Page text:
Notice Party Costs In Judicial Review Proceedings

Author:Ms Lisa Joyce
Profession:Mason Hayes & Curran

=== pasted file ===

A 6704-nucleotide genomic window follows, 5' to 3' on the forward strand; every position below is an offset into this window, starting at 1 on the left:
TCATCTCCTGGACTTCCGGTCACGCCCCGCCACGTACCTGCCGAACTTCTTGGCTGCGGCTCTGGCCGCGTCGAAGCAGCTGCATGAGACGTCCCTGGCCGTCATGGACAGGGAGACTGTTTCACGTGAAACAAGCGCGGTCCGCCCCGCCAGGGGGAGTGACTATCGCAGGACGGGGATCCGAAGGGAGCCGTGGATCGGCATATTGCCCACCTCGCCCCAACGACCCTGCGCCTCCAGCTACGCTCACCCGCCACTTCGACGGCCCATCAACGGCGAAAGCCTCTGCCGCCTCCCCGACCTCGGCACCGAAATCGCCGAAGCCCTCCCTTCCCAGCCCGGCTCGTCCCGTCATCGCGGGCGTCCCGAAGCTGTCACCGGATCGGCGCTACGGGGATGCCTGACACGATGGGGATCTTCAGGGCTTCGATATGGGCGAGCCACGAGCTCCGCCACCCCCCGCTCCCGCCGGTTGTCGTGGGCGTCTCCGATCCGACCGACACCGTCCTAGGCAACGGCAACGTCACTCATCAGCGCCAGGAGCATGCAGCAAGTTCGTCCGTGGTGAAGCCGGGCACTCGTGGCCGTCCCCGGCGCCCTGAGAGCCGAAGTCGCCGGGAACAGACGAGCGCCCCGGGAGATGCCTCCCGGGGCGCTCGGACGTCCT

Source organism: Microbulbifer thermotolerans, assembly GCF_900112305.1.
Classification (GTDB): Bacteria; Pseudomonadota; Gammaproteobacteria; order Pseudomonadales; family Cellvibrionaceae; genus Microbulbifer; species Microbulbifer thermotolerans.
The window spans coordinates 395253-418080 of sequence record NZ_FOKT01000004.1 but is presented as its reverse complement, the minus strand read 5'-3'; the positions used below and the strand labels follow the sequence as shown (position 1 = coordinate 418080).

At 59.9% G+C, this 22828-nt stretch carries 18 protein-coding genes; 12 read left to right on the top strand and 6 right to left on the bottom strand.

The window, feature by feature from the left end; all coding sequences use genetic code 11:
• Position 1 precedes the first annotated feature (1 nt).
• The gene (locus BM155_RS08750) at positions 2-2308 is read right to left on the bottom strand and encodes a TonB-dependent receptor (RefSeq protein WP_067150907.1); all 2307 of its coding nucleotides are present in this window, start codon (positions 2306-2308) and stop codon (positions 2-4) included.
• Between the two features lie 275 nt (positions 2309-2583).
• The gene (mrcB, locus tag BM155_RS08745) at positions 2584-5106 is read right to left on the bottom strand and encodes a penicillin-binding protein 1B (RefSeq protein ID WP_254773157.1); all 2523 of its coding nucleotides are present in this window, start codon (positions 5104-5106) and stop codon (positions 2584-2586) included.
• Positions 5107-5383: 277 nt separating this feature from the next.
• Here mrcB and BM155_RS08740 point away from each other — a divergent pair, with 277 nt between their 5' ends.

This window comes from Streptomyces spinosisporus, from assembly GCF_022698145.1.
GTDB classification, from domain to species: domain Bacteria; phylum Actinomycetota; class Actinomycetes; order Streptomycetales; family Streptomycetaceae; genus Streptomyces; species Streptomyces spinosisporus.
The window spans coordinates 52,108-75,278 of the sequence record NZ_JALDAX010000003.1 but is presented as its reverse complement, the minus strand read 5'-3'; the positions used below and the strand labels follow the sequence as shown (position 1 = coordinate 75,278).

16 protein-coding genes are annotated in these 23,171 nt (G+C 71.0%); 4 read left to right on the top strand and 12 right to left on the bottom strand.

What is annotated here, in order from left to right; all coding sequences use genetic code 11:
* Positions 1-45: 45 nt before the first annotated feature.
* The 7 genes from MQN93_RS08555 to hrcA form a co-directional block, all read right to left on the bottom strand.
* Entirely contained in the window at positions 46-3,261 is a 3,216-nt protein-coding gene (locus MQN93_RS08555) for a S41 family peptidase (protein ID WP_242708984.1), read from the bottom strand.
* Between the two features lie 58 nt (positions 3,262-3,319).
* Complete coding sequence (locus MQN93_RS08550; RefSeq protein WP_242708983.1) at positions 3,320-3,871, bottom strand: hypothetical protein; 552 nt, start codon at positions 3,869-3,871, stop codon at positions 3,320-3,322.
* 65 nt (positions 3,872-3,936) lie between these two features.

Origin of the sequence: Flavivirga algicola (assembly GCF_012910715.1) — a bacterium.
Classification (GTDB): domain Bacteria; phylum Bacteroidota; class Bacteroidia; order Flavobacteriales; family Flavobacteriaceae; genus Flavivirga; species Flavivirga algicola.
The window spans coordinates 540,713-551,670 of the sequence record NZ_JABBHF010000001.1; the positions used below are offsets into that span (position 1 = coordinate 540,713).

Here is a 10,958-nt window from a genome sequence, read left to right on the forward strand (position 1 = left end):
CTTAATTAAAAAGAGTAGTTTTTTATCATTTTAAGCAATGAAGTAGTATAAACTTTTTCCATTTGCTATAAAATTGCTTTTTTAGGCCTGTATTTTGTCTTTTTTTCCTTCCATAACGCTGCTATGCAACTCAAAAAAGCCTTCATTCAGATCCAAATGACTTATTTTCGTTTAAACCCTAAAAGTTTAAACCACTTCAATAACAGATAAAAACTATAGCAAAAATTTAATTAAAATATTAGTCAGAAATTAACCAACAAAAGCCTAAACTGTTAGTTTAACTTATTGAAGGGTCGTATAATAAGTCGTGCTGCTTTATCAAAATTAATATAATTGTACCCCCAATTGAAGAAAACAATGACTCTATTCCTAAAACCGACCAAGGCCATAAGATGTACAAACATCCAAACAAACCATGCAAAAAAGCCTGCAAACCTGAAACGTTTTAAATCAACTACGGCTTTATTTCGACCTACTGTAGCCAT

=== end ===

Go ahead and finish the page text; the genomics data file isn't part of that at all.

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Treasury Holdings & Ors v The National Asset Management Agency Limited & Ors [2012] IEHC 518 (High Court, Finlay Geoghegan J, 7 December 2012) In the substantive proceedings, the High Court dismissed the applicants' claim and refused to quash decisions made by the National Asset Management Agency ("NAMA"), on 8 December, 2011 and 25 January, 2012. These decisions related to multiple facilities of Treasury Holdings which had been taken into NAMA, including a syndicated loan relating to the Spencer Dock Developments. One of the decisions was to appoint receivers to properties that comprised the security for the various facilities in default, failing repayment. KBC Bank Ireland plc. ("KBC") was joined as a notice party to the proceedings on its own application on 26 January, 2012, the day after the proceedings commenced. No reliefs were sought against KBC. However, it successfully sought to be joined in order to protect its own commercial interests which arose from its 25% holding in Treasury Holding Group's syndicated loan relating to the Spencer Dock Development. If NAMA's decisions were quashed, it would have affected the enforcement of the syndicated loan and realisation of the relevant security, with consequences for KBC. On this basis, KBC participated fully in both the hearing for leave to bring judicial review proceedings, and the substantive hearing. Having successfully resisted the applicants' claim, KBC argued that it was reasonable for it to seek to be joined and to appear before the Court to protect its own interests and that, therefore, it was entitled to its costs against the unsuccessful applicants. The Court held that, in an application for costs by a notice party against whom no relief is sought and who joined the proceedings to protect its own economic interests, the starting point was not necessarily that it should be entitled to costs against an applicant who has failed in its claim against the respondent. The Court distinguished the case of Usk and District Residents Association v The Environmental Protection Agency and Greenstar Recycling Holdings Limited on which the notice party had purported to rely1. In Usk, the Court had held that, ordinarily, the starting point was that a notice party who successfully resists an applicant's claim will be entitled to all costs reasonably incurred...

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